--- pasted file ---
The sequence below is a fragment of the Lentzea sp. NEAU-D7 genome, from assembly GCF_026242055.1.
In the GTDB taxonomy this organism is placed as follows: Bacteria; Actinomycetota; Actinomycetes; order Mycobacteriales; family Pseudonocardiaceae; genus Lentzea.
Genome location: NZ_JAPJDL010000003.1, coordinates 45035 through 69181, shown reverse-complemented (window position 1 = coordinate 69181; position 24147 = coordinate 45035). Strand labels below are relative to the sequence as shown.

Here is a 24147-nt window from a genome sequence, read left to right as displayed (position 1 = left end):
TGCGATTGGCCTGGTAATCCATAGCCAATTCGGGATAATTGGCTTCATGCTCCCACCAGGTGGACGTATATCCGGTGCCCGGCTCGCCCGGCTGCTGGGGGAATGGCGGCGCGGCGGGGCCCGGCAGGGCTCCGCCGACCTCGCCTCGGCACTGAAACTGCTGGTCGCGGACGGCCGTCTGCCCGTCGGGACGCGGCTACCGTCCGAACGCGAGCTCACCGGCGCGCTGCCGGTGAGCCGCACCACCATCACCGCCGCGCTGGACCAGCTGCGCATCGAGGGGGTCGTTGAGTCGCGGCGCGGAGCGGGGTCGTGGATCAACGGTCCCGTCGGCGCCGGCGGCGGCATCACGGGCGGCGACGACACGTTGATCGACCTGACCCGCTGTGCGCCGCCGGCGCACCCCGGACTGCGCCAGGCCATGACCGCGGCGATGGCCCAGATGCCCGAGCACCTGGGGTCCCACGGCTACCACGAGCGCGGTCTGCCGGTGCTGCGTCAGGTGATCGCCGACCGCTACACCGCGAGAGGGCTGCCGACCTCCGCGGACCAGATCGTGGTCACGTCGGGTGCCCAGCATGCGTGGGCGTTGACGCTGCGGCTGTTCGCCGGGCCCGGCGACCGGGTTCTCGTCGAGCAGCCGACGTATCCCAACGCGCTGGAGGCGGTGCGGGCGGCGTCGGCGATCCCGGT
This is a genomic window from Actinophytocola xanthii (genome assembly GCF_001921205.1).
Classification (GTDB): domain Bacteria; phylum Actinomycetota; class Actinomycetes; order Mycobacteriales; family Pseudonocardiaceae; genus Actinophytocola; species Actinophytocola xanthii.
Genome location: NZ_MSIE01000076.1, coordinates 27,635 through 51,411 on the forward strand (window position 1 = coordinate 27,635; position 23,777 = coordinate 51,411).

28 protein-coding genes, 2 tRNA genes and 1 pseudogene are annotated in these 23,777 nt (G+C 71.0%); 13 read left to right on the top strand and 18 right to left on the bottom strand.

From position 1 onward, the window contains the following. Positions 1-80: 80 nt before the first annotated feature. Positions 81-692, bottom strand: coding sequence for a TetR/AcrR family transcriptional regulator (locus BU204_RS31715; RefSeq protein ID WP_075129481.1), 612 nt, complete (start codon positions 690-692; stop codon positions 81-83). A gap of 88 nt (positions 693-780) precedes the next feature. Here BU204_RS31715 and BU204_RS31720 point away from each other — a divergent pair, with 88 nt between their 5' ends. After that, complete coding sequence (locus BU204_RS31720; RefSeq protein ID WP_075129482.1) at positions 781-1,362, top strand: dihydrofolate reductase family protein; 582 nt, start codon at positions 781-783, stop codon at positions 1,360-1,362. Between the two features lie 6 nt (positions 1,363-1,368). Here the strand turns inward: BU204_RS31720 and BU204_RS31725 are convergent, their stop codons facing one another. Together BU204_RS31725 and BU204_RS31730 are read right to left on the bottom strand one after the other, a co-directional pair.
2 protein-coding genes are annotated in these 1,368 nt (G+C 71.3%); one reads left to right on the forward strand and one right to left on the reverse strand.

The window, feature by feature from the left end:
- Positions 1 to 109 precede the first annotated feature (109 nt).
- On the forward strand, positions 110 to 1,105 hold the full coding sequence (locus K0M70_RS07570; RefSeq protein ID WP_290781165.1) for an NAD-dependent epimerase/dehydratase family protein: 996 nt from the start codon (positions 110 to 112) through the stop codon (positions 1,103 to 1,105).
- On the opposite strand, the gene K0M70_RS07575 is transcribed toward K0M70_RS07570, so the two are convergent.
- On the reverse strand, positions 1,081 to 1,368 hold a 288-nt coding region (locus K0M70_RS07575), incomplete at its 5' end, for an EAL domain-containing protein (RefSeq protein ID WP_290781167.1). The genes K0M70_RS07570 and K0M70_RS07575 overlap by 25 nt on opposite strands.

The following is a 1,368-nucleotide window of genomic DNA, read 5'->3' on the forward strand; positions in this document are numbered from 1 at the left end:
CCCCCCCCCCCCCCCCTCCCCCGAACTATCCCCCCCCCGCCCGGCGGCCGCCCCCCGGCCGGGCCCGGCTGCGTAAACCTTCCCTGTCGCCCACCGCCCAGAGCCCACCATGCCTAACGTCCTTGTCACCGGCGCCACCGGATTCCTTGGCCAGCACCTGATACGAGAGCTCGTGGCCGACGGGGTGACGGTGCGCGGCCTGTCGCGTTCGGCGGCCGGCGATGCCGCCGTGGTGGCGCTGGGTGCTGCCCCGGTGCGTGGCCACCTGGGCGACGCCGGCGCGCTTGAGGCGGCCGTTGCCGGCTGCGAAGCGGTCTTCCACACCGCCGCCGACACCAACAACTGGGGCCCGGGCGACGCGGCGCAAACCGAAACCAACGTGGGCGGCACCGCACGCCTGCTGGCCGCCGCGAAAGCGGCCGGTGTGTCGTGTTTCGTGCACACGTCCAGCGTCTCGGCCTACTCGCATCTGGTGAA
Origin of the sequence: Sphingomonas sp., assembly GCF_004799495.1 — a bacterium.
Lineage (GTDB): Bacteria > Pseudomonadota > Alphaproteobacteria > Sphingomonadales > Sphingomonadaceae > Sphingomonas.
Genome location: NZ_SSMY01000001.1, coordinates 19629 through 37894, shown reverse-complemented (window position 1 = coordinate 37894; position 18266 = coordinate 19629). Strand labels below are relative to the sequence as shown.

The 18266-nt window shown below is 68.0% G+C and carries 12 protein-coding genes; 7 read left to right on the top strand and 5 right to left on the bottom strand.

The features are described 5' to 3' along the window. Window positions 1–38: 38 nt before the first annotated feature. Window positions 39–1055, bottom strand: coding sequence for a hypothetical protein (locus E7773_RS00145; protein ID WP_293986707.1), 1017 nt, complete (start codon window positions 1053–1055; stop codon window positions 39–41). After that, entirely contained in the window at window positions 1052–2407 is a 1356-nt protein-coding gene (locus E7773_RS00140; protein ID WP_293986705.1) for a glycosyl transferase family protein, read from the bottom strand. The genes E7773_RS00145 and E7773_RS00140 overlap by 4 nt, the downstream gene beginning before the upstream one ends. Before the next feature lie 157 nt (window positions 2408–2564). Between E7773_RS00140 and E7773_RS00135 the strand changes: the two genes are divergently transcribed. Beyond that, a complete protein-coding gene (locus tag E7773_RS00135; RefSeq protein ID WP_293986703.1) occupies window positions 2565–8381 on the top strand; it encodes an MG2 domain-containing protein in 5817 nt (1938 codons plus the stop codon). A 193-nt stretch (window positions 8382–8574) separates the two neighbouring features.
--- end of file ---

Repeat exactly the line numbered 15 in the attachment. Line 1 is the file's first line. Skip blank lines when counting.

- On the opposite strand, the gene K0M70_RS07575 is transcribed toward K0M70_RS07570, so the two are convergent.